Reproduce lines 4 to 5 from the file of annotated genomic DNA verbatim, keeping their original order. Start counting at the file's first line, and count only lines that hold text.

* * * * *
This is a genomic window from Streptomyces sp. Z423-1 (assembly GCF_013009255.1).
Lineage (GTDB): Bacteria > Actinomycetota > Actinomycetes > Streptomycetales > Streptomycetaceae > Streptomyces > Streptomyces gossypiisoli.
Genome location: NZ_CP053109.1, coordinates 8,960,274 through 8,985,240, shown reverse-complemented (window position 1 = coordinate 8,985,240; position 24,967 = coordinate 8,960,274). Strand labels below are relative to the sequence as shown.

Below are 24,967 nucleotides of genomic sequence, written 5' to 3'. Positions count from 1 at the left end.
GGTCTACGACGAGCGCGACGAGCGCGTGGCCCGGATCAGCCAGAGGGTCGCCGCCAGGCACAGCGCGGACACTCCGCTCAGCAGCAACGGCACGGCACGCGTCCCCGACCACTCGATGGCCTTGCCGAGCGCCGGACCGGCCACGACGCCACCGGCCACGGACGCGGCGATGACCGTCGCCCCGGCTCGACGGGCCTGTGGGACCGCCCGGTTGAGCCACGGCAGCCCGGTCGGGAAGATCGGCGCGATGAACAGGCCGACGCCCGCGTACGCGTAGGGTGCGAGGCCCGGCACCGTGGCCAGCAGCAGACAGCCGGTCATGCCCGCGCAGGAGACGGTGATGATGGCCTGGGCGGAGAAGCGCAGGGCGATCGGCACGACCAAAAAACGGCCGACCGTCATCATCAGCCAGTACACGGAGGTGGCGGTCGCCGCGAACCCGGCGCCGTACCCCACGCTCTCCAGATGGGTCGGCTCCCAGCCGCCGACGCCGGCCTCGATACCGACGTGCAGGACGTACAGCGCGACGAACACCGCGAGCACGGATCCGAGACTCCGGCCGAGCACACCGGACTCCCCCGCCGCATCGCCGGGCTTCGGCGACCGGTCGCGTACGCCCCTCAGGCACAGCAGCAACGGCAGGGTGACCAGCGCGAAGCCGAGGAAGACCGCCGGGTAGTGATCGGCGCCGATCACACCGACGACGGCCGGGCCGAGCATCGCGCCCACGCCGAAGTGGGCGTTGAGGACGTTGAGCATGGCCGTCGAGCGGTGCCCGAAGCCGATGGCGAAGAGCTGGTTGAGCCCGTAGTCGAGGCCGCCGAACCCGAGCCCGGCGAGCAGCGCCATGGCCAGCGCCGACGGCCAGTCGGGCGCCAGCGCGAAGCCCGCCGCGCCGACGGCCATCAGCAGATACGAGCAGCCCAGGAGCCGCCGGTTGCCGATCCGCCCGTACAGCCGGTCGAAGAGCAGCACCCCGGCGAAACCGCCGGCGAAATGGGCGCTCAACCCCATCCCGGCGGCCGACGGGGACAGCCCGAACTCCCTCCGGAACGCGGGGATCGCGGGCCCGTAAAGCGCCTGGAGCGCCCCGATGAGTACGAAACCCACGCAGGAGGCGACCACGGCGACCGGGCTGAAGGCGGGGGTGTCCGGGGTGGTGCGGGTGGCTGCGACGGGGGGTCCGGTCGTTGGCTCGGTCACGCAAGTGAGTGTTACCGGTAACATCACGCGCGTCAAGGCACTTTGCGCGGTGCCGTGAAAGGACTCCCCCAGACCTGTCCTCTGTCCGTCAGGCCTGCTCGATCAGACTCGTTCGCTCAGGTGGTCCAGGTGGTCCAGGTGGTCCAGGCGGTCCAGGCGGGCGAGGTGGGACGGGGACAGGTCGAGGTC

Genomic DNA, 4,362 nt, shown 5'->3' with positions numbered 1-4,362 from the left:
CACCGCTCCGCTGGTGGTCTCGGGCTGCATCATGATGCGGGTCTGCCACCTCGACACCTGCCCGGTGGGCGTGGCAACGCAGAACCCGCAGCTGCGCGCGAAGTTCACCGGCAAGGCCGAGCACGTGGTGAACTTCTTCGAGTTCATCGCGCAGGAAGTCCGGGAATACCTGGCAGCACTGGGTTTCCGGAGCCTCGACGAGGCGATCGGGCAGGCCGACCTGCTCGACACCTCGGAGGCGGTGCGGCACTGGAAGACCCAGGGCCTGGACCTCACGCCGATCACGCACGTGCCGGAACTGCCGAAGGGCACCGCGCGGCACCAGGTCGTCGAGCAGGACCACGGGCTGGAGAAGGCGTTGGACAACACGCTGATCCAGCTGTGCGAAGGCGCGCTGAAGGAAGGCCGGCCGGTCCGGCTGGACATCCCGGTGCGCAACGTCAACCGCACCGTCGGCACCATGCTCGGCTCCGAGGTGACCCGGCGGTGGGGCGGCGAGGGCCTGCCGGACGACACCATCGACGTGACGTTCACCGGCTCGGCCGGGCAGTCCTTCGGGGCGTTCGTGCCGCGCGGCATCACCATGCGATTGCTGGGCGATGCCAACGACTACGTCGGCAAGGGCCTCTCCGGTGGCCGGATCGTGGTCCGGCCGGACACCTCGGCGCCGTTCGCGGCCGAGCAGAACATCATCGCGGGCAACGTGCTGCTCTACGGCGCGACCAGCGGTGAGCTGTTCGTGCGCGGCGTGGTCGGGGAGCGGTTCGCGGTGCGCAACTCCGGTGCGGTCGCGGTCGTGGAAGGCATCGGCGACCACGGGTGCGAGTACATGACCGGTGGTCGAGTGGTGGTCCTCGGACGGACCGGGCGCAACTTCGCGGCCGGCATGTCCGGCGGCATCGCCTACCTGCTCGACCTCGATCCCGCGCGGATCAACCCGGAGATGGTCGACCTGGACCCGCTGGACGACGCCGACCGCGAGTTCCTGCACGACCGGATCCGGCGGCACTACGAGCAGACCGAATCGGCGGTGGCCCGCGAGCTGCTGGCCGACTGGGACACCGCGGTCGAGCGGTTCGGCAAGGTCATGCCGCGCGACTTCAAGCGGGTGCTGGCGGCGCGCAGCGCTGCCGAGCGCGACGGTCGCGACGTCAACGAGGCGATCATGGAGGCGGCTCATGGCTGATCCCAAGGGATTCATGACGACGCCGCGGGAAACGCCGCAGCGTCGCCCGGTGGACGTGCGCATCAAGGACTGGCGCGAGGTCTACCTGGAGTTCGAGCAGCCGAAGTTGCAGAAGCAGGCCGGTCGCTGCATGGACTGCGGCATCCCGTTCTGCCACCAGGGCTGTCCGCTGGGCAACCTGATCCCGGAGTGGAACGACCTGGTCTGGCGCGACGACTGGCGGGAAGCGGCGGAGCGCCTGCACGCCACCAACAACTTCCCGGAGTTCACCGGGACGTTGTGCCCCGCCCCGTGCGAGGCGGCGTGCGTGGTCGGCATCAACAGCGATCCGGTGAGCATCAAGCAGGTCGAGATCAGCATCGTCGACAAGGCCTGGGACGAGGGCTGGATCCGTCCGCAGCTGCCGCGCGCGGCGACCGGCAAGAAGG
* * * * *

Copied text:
Below are 24,967 nucleotides of genomic sequence, written 5' to 3'. Positions count from 1 at the left end.
GGTCTACGACGAGCGCGACGAGCGCGTGGCCCGGATCAGCCAGAGGGTCGCCGCCAGGCACAGCGCGGACACTCCGCTCAGCAGCAACGGCACGGCACGCGTCCCCGACCACTCGATGGCCTTGCCGAGCGCCGGACCGGCCACGACGCCACCGGCCACGGACGCGGCGATGACCGTCGCCCCGGCTCGACGGGCCTGTGGGACCGCCCGGTTGAGCCACGGCAGCCCGGTCGGGAAGATCGGCGCGATGAACAGGCCGACGCCCGCGTACGCGTAGGGTGCGAGGCCCGGCACCGTGGCCAGCAGCAGACAGCCGGTCATGCCCGCGCAGGAGACGGTGATGATGGCCTGGGCGGAGAAGCGCAGGGCGATCGGCACGACCAAAAAACGGCCGACCGTCATCATCAGCCAGTACACGGAGGTGGCGGTCGCCGCGAACCCGGCGCCGTACCCCACGCTCTCCAGATGGGTCGGCTCCCAGCCGCCGACGCCGGCCTCGATACCGACGTGCAGGACGTACAGCGCGACGAACACCGCGAGCACGGATCCGAGACTCCGGCCGAGCACACCGGACTCCCCCGCCGCATCGCCGGGCTTCGGCGACCGGTCGCGTACGCCCCTCAGGCACAGCAGCAACGGCAGGGTGACCAGCGCGAAGCCGAGGAAGACCGCCGGGTAGTGATCGGCGCCGATCACACCGACGACGGCCGGGCCGAGCATCGCGCCCACGCCGAAGTGGGCGTTGAGGACGTTGAGCATGGCCGTCGAGCGGTGCCCGAAGCCGATGGCGAAGAGCTGGTTGAGCCCGTAGTCGAGGCCGCCGAACCCGAGCCCGGCGAGCAGCGCCATGGCCAGCGCCGACGGCCAGTCGGGCGCCAGCGCGAAGCCCGCCGCGCCGACGGCCATCAGCAGATACGAGCAGCCCAGGAGCCGCCGGTTGCCGATCCGCCCGTACAGCCGGTCGAAGAGCAGCACCCCGGCGAAACCGCCGGCGAAATGGGCGCTCAACCCCATCCCGGCGGCCGACGGGGACAGCCCGAACTCCCTCCGGAACGCGGGGATCGCGGGCCCGTAAAGCGCCTGGAGCGCCCCGATGAGTACGAAACCCACGCAGGAGGCGACCACGGCGACCGGGCTGAAGGCGGGGGTGTCCGGGGTGGTGCGGGTGGCTGCGACGGGGGGTCCGGTCGTTGGCTCGGTCACGCAAGTGAGTGTTACCGGTAACATCACGCGCGTCAAGGCACTTTGCGCGGTGCCGTGAAAGGACTCCCCCAGACCTGTCCTCTGTCCGTCAGGCCTGCTCGATCAGACTCGTTCGCTCAGGTGGTCCAGGTGGTCCAGGTGGTCCAGGCGGTCCAGGCGGGCGAGGTGGGACGGGGACAGGTCGAGGTC